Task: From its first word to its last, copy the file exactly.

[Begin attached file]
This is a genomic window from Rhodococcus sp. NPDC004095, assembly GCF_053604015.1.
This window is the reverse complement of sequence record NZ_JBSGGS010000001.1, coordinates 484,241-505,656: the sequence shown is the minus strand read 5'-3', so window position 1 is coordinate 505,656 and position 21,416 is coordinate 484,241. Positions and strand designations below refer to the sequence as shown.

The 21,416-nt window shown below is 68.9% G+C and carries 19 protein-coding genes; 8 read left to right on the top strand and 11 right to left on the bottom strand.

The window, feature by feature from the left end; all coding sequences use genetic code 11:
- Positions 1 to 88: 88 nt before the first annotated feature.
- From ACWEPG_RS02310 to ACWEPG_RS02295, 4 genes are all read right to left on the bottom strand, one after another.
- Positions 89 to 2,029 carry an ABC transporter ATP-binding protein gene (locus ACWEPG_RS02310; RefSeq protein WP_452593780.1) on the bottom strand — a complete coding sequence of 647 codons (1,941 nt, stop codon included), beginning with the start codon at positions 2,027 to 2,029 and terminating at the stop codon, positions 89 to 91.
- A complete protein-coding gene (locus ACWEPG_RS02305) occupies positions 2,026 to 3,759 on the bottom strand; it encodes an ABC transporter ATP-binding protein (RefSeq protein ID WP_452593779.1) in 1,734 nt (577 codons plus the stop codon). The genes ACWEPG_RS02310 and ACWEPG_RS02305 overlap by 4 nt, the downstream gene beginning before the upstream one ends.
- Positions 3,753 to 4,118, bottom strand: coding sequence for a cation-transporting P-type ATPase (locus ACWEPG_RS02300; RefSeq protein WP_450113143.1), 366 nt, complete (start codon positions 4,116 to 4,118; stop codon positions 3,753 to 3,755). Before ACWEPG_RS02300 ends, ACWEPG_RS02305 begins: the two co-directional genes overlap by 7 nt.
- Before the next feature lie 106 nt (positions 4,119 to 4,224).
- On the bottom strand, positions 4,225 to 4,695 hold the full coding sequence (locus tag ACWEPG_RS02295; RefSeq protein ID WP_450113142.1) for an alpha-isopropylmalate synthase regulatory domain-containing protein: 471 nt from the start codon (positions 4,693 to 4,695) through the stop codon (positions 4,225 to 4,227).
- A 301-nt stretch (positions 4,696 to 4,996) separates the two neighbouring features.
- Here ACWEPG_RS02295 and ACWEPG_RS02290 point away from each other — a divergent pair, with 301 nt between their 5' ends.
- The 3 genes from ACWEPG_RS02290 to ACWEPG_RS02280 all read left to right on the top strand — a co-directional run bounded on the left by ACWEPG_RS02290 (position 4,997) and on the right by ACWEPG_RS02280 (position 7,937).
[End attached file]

This is a genomic window from Rhodococcus sp. NPDC004095, assembly GCF_053604015.1.
This window is the reverse complement of sequence record NZ_JBSGGS010000001.1, coordinates 484,241-505,656: the sequence shown is the minus strand read 5'-3', so window position 1 is coordinate 505,656 and position 21,416 is coordinate 484,241. Positions and strand designations below refer to the sequence as shown.

The 21,416-nt window shown below is 68.9% G+C and carries 19 protein-coding genes; 8 read left to right on the top strand and 11 right to left on the bottom strand.

The window, feature by feature from the left end; all coding sequences use genetic code 11:
- Positions 1 to 88: 88 nt before the first annotated feature.
- From ACWEPG_RS02310 to ACWEPG_RS02295, 4 genes are all read right to left on the bottom strand, one after another.
- Positions 89 to 2,029 carry an ABC transporter ATP-binding protein gene (locus ACWEPG_RS02310; RefSeq protein WP_452593780.1) on the bottom strand — a complete coding sequence of 647 codons (1,941 nt, stop codon included), beginning with the start codon at positions 2,027 to 2,029 and terminating at the stop codon, positions 89 to 91.
- A complete protein-coding gene (locus ACWEPG_RS02305) occupies positions 2,026 to 3,759 on the bottom strand; it encodes an ABC transporter ATP-binding protein (RefSeq protein ID WP_452593779.1) in 1,734 nt (577 codons plus the stop codon). The genes ACWEPG_RS02310 and ACWEPG_RS02305 overlap by 4 nt, the downstream gene beginning before the upstream one ends.
- Positions 3,753 to 4,118, bottom strand: coding sequence for a cation-transporting P-type ATPase (locus ACWEPG_RS02300; RefSeq protein WP_450113143.1), 366 nt, complete (start codon positions 4,116 to 4,118; stop codon positions 3,753 to 3,755). Before ACWEPG_RS02300 ends, ACWEPG_RS02305 begins: the two co-directional genes overlap by 7 nt.
- Before the next feature lie 106 nt (positions 4,119 to 4,224).
- On the bottom strand, positions 4,225 to 4,695 hold the full coding sequence (locus tag ACWEPG_RS02295; RefSeq protein ID WP_450113142.1) for an alpha-isopropylmalate synthase regulatory domain-containing protein: 471 nt from the start codon (positions 4,693 to 4,695) through the stop codon (positions 4,225 to 4,227).
- A 301-nt stretch (positions 4,696 to 4,996) separates the two neighbouring features.
- Here ACWEPG_RS02295 and ACWEPG_RS02290 point away from each other — a divergent pair, with 301 nt between their 5' ends.
- The 3 genes from ACWEPG_RS02290 to ACWEPG_RS02280 all read left to right on the top strand — a co-directional run bounded on the left by ACWEPG_RS02290 (position 4,997) and on the right by ACWEPG_RS02280 (position 7,937).